Assistant Superintendent Cameron Ryba said it appears 10 teachers at the elementary school level and three at the secondary level won't be needed.
"We are drastically reduced (in enrollment) at the first-grade level," Ryba said.
Ryba warned the School Board in May that fewer students in the schools would translate to teacher layoffs, especially at the elementary school level.
While more than 500 seniors graduated from Strongsville High School last weekend, kindergarten registration hovers at about 250.
He is estimating that next school year, the high school's enrollment will drop by 41 students and the middle schools will lose 63. The elementary schools, meanwhile, will lose 300.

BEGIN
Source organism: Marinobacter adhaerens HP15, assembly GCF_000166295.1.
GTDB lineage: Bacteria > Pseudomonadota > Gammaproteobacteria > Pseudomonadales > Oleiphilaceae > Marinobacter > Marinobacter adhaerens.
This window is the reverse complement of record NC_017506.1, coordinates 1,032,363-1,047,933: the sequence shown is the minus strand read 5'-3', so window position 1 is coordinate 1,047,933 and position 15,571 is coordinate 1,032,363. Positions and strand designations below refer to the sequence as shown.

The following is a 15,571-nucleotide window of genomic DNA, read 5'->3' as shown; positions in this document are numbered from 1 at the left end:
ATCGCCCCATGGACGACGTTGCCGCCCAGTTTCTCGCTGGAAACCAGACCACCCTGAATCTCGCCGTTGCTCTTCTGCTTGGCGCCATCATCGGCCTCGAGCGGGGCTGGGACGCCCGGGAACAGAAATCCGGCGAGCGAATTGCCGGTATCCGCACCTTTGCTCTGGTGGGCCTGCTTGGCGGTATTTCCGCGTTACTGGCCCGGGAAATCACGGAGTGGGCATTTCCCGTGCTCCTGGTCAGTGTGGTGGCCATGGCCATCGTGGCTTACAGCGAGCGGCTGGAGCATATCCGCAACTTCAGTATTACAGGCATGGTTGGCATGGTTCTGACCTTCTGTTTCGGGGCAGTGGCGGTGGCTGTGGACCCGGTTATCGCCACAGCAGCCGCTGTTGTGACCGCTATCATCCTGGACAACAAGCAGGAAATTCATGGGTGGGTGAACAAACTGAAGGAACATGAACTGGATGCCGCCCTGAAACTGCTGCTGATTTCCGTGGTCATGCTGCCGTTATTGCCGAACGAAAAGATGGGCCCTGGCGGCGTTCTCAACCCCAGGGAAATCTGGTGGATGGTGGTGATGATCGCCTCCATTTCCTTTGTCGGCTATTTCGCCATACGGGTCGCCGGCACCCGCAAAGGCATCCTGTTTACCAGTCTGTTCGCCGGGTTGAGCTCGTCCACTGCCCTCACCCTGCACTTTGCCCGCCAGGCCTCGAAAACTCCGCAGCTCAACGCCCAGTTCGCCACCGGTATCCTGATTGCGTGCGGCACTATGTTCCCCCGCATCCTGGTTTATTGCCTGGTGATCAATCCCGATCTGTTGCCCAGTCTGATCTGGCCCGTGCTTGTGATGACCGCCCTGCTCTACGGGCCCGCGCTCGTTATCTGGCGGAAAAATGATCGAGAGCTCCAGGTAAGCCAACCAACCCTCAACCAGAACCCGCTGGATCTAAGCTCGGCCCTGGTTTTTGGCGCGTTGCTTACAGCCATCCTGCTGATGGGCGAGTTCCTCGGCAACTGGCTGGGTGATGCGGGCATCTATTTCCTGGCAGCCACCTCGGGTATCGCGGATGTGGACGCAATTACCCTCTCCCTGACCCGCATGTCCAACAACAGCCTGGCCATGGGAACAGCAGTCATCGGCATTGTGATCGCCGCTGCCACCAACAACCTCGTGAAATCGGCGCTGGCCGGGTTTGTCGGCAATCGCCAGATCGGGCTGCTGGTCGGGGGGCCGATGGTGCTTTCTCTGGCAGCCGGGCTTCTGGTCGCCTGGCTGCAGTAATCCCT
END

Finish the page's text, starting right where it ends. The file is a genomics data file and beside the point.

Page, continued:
And the effects of the teachers strike could take another bite out of enrollment. As of late April, 62 students had left the school system because of the eight-week strike.
Overall, Ryba has projected that the 6,200-member student body will drop to 5,800 for the 2013-14 school year.
Ryba told school board members Thursday night that even with fewer teachers, class size standards would be maintained.
In the fall, the average kindergarten class will have 18 pupils, and the average first-grade class will have 20. For grades 2-6, average will be 25.
"That is a very acceptable level," he said.
Also, he said the reduction in the teaching force will not mean programs and opportunities for students will be eliminated.